In the jingle jangle
following this tour anywhere it went. Not too long ago, two of the
greatest living songwriters decided to embark on easily one of the
highest-grossing tours of the year, and for good reason; when else
can you see Bob Dylan and Elvis Costello in one sitting? I was
lucky enough to witness some great performances on Monday night at
the Oncenter in Syracuse, a surprisingly intimate venue for its
size (and with ''great'' sound, believe me).
talk about the concert, I feel that I have to preface it by saying
that I saw Elvis Costello, flesh and blood, no more than 10 feet
from me before the show, on the street in front of the arena. I
thought to myself, "Oh, it must be one of those really crazy fans
that dresses like musicians. He looks really good." And, after
asking one of the roadies not long after, he confirmed that it
was, indeed, Mr. Declan Patrick MacManus, better known as Elvis.
There goes my chance at ever meeting or talking to him, but it was
still incredibly cool.
The concert was nothing short of an
experience. Bluesy singer-songwriter Amos Lee opened for the
legends, and I was somewhat familiar with his music before I went.
He put on a really energetic set, his roaring backing band acting
as the perfect backdrop for his soulful voice.
The more I
think about it, the more the concert seems like an aural history
of songwriting, tracing folk and rock music from its roots all the
way to the branches. Between Dylan, Costello and Lee, they form
three generations of songwriters, and what's amazing is that they
all still feel relevant. If you really think about it, most of the
concertgoers probably went to see Dylan or Costello; their staying
power is enormous, and rightly so.
[[image|file=costello.jpg|width=150|align=right]]Costello's set was brief, about 45 minutes, but not a minute was wasted.
At 53, he still can sing with more emotion and power than people
half his age, and the most compelling part of the show was
certainly that it was just Mr. Costello and his acoustic guitar.
Dressed in a gentlemanly but chic suit and his trademark hat and
hipster glasses, Costello is still a rock star. He wound his way
through his classic hits, opening with "(The Angels Wanna Wear
My) Red Shoes" and performing "Alison," "Radio, Radio" and
"High Fidelity" during the course of his set. Costello was spot
on and fantastic to watch; he had energy and grace enough to fill
the entire stage, backlit behind him. He wasn't particularly
talkative (though he spoke the most of the three acts), but what
he said was pithy and warm. He showed nothing but gratitude to the
crowd, and told brief stories during the intros to his songs, the
most interesting being his preface to "The Scarlet Tide," a song
written by himself and T-Bone Burnett that was later performed by
folk and bluegrass singer Allison Krauss.
The song, which
addresses war from the point of view of a widow, is spare and
sweet, evoking not a little sadness. Costello began by saying that
he once talked with a woman who had spoken out against the U.S.
government and the Iraq War, and she had been branded anti-
American, traitorous even. "Well they call her a traitor, I call
her a patriot." He said no more, not trying to expose any
particular folly or missteps, merely reminding us of the
importance of our freedom to dissent.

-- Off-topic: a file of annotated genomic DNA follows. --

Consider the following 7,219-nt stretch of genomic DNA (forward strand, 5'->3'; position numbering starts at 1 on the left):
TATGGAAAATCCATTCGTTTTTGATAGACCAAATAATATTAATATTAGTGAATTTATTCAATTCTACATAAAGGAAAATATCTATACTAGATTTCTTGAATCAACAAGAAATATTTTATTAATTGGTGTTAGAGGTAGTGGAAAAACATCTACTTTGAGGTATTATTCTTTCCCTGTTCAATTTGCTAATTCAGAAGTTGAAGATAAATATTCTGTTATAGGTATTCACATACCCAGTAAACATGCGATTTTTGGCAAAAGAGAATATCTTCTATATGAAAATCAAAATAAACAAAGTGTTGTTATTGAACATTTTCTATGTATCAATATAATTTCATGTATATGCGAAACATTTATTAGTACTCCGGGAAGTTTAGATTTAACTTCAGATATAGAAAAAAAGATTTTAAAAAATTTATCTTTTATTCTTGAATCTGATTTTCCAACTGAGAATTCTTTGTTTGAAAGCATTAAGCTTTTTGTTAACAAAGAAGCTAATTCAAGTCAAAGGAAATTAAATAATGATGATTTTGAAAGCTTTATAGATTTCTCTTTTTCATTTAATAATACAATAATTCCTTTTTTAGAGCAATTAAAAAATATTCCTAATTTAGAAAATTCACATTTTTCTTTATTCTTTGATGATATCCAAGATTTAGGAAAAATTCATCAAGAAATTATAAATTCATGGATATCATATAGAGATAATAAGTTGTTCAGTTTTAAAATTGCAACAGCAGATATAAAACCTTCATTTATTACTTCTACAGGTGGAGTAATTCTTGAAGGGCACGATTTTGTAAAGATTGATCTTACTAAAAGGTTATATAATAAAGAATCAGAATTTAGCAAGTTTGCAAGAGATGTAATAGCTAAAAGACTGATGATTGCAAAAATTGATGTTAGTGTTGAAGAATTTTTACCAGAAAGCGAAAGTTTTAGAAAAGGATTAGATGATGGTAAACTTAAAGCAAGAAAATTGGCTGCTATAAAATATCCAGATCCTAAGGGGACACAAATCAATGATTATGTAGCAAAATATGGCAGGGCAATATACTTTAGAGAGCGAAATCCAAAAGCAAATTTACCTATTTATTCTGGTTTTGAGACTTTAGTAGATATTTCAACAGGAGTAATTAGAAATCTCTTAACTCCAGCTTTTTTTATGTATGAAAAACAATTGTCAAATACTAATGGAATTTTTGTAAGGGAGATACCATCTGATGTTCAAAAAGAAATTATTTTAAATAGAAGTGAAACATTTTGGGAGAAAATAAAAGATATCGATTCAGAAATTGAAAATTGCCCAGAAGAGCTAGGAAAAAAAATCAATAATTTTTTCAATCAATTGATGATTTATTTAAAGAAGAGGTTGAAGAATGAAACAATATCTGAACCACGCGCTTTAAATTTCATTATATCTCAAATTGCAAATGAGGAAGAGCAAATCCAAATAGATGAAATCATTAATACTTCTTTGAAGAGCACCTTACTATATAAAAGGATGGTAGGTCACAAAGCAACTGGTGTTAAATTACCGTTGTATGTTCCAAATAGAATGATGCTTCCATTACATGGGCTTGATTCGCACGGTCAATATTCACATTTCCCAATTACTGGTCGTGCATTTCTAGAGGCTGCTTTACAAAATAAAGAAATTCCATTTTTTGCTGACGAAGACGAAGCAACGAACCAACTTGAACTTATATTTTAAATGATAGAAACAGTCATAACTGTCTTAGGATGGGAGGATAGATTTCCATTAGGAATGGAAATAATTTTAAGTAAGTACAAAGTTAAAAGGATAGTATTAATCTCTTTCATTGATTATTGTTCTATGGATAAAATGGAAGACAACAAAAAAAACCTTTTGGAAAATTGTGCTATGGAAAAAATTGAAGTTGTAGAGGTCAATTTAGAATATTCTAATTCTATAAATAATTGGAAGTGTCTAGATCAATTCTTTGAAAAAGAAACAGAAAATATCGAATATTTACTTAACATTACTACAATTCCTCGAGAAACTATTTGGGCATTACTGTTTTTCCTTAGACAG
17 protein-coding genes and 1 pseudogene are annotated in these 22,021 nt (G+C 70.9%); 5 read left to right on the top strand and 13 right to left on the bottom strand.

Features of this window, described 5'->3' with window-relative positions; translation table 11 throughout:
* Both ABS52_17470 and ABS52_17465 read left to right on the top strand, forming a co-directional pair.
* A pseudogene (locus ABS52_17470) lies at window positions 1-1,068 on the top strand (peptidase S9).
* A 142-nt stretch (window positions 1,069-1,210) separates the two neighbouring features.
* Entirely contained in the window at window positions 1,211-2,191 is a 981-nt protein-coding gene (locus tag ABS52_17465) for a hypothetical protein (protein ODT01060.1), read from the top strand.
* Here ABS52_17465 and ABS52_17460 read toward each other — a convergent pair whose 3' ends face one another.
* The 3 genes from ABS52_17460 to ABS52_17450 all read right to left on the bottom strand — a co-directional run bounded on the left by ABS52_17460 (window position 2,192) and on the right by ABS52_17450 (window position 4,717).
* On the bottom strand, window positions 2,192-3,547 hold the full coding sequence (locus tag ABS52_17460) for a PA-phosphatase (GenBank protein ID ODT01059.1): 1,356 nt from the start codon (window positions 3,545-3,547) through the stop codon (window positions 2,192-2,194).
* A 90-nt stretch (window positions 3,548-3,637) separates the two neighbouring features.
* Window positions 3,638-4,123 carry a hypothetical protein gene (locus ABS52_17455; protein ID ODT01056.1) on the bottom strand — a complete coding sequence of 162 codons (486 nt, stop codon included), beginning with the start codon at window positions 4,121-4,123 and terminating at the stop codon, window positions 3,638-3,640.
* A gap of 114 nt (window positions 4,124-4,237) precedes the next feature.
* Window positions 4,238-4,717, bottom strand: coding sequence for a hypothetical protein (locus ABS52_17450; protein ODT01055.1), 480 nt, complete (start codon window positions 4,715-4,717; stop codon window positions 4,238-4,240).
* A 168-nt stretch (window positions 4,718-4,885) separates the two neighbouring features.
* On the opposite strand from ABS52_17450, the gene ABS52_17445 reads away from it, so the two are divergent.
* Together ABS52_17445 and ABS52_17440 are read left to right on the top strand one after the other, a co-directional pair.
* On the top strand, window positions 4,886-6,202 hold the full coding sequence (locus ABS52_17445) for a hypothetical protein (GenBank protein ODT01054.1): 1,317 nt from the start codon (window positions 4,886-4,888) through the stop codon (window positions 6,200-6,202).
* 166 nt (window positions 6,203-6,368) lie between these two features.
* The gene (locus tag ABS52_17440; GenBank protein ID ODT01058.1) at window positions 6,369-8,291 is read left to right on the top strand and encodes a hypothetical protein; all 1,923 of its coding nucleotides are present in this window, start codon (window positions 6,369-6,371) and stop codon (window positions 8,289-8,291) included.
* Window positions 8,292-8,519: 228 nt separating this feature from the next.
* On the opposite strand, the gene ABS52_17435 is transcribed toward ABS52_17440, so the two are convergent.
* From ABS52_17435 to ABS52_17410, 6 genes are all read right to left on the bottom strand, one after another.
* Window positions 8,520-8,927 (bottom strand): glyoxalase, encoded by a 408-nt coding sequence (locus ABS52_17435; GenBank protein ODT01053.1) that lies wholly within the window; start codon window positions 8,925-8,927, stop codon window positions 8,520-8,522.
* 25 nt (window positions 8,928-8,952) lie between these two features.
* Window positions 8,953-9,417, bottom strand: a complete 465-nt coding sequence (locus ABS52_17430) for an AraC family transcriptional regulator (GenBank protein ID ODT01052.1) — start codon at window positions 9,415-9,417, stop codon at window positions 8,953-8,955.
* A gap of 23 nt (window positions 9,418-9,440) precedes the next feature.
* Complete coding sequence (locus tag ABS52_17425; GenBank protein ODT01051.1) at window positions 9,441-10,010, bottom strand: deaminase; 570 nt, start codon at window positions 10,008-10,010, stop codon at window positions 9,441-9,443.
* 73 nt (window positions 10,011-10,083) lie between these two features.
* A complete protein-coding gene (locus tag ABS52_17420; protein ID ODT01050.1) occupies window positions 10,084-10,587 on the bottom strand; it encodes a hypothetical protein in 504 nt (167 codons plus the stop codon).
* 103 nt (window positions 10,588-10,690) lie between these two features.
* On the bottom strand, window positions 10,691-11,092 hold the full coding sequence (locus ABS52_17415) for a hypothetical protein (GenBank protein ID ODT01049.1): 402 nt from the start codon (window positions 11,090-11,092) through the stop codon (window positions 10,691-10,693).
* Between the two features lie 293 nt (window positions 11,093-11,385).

Dylan followed and,
being the rather eccentric live performer that he is, didn't play
much to the crowd, but it didn't matter; he was, and continues to
be, one of the most prolific and talented songwriters in America.
Backed by a band that was necessarily up to the task of playing
with a notoriously finicky and borderline unreasonable musician,
Bob Dylan and His Band sounded phenomenal. Songs like "Ballad of
a Thin Man," "Highway 61 Revisited" and "Thunder on the
Mountain," off of his latest album '''''Modern
Times''''' saw searing country-blues guitar and organ in
their original incarnation, and Dylan, playing keyboard for most
of his set, proved himself still very much in tune with his fellow
musicians. New songs like "Spirit on the Water" sounded like
road-tested classics in spite of their youth. As for the classics
themselves, Dylan has, over the years, changed the arrangements
slightly. The game with my brother became to be the first to guess
what song was being played. They were still remarkable, just
notably different from the studio recordings to which I've grown
accustomed. For example, hit "It Ain't Me Babe" was
recognizable for its chord progression, but Dylan's talk-singing
and gruff, time-worn voice have taken the melody down paths it
might not have seen in years past. It's not to say that it
sounded bad, merely a variation on the original theme. Other
classics like "Visions of Johanna" and "Positively 4th Street"
were bursting with life, and Dylan, not yet frail but slight in
his slimming grey coat and cowboy hat, reminded us that he still
plays a mean harmonica.
His encore could not have been
better-chosen; a blistering "Thunder on the Mountain" was
followed by the song to which he owes a great deal of the success
which followed; "Like a Rolling Stone." If his ardent fans (of
all ages, I might add) weren't elated before, now they were
ecstatic. 8,000 people, all singing the chorus that defined a
generation of young people, forging their own path and growing up
What I take away from this show is that music
really doesn't have generational gaps. I sat next to a man well
over twice my age and we both felt the same connection to the
music. I may have experienced it much later, but my feelings are
just as genuine. And that gives me hope. Music transcends a number
of boundaries, not the least of which is age, and if Dylan and
Costello are still touring when I'm 60, I'll be sure to go
'''Check out a video of Elvis Costello
performing "(What's So Funny 'Bout) Peace, Love &
Understanding?" here'''...it's not my show, but the setup is
exactly the same:
«Brett Dennen who?
(October 13, 2007)